The Institute of Economic Affairs, (IEA), has revealed in a new research that the various political parties in Ghana spend as much as 800, 000 cedis monthly in election years.

A Senior Research Fellow at the IEA in charge of governance, Dr. Ransford Gyampo addressing the media on Thursday stated despite the important roles played by the political parties in the country they are the “most neglected state institutions.”

“The unfortunate thing for us in Ghana is that in spite of the numerous roles that they are supposed to perform to give full meaning to multi-party democracy, political parties are the most neglected of all state institutions.

“They are made to operate purely as private organisations with virtually no state support in their establishment, maintenance and well-being. Our 1992 constitution imposes certain duties on them. Article 55, section 3 mandates political parties to shape the political will of the people, to disseminate information on socio-economic and political ideas and to sponsor candidates for any elections to any public office other than district assemblies and lower local government units,” Dr. Gyampo said.

He added that “to be able to perform this function, they require some funding. It costs political parties a lot to exist and perform this constitutionally-imposed mandate. On the average, my research shows that it costs political parties up to 100, 000 cedis to run and maintain themselves in all districts of the country just for one month during off peak election seasons; in between elections.”

Giving a breakdown of the finances of political parties in Ghana, Dr. Gyampo stated that political parties spend as much as 8, 000 cedis on average on the salaries of their staff, and spend as much as 2, 500 cedis for parties to rent and maintain office spaces across the country.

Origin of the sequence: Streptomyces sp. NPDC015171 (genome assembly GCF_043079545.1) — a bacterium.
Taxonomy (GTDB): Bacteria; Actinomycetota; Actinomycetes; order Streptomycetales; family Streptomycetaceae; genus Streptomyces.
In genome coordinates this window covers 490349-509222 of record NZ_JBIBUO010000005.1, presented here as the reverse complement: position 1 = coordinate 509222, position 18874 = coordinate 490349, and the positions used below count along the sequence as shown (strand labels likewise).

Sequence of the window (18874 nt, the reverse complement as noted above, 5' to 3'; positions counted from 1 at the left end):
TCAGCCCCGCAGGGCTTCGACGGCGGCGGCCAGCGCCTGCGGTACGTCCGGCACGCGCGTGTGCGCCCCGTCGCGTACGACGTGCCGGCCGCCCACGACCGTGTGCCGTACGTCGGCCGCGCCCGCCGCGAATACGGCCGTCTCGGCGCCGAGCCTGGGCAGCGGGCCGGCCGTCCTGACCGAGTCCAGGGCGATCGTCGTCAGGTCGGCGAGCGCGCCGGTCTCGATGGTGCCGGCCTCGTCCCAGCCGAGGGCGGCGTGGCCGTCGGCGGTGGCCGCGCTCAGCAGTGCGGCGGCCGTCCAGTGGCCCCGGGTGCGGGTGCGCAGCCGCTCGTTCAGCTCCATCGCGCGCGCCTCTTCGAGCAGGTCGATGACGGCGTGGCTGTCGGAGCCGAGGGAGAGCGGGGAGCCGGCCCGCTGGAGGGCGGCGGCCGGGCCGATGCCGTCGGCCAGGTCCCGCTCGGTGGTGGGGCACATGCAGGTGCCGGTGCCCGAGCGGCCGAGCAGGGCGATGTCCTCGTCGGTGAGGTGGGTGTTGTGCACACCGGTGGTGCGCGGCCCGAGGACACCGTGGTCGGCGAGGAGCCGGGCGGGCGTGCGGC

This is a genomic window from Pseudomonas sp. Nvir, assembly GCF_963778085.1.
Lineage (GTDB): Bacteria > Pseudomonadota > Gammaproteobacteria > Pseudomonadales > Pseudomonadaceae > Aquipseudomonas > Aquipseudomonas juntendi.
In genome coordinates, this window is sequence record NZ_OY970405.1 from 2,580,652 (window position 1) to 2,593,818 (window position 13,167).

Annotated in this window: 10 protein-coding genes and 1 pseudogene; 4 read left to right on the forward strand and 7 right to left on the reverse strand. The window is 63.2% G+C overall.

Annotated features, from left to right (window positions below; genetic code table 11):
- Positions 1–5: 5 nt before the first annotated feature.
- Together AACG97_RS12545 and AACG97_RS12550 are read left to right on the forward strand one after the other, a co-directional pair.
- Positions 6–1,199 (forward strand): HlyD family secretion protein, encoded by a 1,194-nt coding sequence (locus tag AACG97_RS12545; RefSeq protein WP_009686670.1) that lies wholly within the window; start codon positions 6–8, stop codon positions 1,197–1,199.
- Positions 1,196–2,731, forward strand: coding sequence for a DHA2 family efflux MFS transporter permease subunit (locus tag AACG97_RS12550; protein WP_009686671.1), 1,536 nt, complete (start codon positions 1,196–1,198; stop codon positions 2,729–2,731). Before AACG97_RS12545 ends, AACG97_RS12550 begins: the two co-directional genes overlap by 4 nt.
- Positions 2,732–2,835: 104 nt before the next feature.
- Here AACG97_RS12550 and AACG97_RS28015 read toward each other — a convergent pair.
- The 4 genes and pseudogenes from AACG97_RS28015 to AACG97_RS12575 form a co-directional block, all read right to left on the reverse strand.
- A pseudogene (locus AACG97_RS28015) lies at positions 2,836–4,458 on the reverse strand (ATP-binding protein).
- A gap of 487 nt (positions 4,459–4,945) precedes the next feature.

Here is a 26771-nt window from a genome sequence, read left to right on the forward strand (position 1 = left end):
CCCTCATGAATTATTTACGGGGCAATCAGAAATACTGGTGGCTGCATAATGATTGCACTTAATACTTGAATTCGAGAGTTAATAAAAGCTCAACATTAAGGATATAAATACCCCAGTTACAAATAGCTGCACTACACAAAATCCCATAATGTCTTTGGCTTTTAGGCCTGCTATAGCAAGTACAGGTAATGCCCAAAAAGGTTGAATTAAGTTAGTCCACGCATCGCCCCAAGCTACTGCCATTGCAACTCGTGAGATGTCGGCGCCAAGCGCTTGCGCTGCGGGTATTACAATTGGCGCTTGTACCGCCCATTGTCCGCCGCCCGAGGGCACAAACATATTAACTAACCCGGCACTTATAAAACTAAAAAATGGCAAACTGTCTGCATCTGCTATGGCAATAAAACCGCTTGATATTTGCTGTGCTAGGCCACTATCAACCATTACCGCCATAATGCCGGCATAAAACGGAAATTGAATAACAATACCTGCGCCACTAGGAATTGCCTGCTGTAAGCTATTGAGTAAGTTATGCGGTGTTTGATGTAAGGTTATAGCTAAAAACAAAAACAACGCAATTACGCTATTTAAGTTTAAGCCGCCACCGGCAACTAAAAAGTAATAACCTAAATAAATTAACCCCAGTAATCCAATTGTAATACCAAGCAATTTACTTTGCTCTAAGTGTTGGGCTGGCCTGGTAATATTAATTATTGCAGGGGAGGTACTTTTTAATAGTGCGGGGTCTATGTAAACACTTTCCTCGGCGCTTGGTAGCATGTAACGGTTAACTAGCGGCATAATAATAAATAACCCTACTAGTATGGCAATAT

He added that political parties also spend on average 7, 000 cedis every month just on utilities to keep their offices running.

“During electioneering campaigns, it could cost as much as 800, 000 cedis a month for political parties to run their activities. On the average it costs as much as 2, 500 cedis for parties to rent and maintain office spaces across the country. Again it costs 8,000 cedis every month to maintain and pay the salaries of just about 3 staff.

“They also spend on average 7, 000 cedis every month just on utilities to keep their offices running. And then in order to get people to vote for them, they have to attend social gatherings like funerals, weddings, naming ceremonies and when they go, they are expected to make donations just to be able to look attractive to the people. It could cost up to 10, 000 cedis a month.”

“The unhealthy and do or die affair nature of electoral competition would, in my view, minimise drastically if would-be losers know that they would still survive in opposition after defeat.

“If political parties know that they would be able to run their parties and match the ruling party in terms of campaign, the hostility, acrimony and desire to win elections to win at all cost that threatens our peace will also reduce. This is one of the defining features of winner-takes-all politics that the proposal for public funding of political parties is seeking to address.”

Source: Ghana/Starrfmonline.com/103.5FM

LEAVE A REPLY

Please enter your comment!
Please enter your name here

This site uses Akismet to reduce spam. Learn how your comment data is processed.